• Ray Paulick
&lt;br&gt;Editor-in-Chief

    Lean and Clean

    <em>By Ray Paulick</em> - The NTRA's biggest success -- its lobbying efforts -- is reason alone to continue supporting the organization as it embraces change.

  • Ray Paulick
Editor-in-Chief

    Purses and Wallet

    <em>By Ray Paulick</em> - The gap between purses in Thoroughbred races in the United States and money spent in the American Thoroughbred auction market widened in 2006. While total purses for the year aren't yet known, the projection is that they will be up by a couple of percentage points to just north of $1.1 billion, which would be an all-time record.

  • Stopping Steroids

    Progress in racing's war on drugs started with a report in August 2000 from the National Thoroughbred Racing Association's Task Force on Racing Integrity and Drug Testing at The Jockey Club Round Table in Saratoga Springs, N.Y. The following year, the American Association of Equine Practitioners organized a "medication summit" held in conjunction with the...

  • Ray Paulick&lt;br&gt;Editor-in-Chief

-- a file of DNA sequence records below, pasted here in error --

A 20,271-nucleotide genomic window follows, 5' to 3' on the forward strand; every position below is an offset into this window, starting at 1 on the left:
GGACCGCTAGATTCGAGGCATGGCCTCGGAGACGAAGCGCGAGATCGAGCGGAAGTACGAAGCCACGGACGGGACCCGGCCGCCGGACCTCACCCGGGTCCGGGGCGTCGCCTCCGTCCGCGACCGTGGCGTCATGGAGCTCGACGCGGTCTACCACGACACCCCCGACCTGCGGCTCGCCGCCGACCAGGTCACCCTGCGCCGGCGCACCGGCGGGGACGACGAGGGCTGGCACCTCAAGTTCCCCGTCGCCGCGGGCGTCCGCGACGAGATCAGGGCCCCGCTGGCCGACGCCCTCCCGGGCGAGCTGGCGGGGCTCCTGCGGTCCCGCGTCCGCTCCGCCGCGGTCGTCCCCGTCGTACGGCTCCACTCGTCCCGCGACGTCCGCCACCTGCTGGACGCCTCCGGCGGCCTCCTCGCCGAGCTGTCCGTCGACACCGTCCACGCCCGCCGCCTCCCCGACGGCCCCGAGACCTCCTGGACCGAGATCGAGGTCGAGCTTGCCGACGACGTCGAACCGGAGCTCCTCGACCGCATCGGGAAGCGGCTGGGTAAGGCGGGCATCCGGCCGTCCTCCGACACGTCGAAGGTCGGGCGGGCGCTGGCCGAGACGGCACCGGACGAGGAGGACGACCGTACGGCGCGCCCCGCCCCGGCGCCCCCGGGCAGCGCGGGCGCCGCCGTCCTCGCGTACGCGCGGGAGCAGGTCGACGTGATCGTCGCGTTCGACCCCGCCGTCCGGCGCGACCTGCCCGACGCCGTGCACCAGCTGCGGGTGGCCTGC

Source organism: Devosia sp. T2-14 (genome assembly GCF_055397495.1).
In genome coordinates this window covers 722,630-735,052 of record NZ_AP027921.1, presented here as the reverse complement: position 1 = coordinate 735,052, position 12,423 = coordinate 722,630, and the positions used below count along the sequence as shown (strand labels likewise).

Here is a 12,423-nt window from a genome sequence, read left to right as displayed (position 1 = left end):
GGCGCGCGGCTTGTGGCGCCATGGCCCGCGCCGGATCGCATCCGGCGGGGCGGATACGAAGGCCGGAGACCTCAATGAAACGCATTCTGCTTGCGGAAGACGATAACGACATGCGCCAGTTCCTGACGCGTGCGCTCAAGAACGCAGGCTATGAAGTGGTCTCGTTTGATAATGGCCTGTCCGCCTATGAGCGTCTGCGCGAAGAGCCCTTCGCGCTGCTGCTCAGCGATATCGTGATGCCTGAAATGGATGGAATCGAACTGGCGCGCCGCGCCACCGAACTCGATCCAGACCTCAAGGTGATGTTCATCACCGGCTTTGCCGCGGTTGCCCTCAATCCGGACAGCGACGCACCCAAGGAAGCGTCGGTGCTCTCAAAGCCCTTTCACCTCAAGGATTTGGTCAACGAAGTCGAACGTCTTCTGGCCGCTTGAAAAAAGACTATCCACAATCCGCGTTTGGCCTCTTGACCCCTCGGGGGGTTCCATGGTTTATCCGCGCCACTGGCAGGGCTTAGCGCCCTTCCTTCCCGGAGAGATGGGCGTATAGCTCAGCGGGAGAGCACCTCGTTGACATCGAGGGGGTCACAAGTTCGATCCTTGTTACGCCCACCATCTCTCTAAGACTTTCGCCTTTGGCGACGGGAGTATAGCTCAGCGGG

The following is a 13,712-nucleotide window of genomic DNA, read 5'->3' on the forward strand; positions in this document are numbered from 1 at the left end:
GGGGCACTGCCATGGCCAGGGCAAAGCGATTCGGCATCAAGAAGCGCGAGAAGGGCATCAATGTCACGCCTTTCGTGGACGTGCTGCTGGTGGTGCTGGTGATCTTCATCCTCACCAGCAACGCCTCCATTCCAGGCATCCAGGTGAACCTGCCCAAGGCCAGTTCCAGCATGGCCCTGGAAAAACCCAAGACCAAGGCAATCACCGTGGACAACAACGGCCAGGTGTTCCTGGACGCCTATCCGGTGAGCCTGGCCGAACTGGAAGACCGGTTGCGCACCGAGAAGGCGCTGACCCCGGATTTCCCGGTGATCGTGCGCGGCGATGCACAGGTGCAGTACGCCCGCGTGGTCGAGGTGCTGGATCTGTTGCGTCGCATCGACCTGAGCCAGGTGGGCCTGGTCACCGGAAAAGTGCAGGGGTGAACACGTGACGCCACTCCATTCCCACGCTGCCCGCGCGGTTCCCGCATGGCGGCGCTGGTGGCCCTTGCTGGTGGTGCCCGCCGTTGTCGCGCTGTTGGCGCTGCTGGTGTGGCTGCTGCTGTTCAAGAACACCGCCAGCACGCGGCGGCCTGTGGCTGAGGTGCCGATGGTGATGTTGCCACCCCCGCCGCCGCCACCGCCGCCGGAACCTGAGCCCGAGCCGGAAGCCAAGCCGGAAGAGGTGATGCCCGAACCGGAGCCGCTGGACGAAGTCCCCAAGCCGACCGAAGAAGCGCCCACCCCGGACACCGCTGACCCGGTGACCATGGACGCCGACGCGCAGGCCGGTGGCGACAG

Beyond Barbaro

    <em>By Ray Paulick</em> - Roy and Gretchen Jackson's beloved colt demonstrated other-worldly intelligence, matched only in size and scope by his courage and heart. Barbaro could play the role of the Cowardly Lion, Scarecrow, and Tin Man -- after they'd been to see the Wizard of Oz. Wouldn't it be nice if some of those attributes gravitated toward Thoroughbred industry leaders?

  • Ray Paulick&lt;br&gt;Editor-in-Chief

    Stopping Steroids

    <em>By Ray Paulick</em> - Steroids have been at the center of scandals in numerous sports, particularly track and field and baseball, but the only steroid scandal in racing is that they are legal.

  • Ray Paulick&lt;br&gt;Editor-in-Chief

    Winning Rider

    <em>By Ray Paulick</em> - Russell Baze, unlike former Major League baseball star Rickey Henderson, knows his place in history.

  • Ray Paulick&lt;br&gt;Editor-in-Chief

    Spanning the Globe

    <em>Ray Paulick</em> - It's difficult to get away from talk of synthetic surfaces, whether it concerns racing in North America, Asia, Europe, or Dubai.

  • Deep Impact overtakes entire field to win the Japan Cup.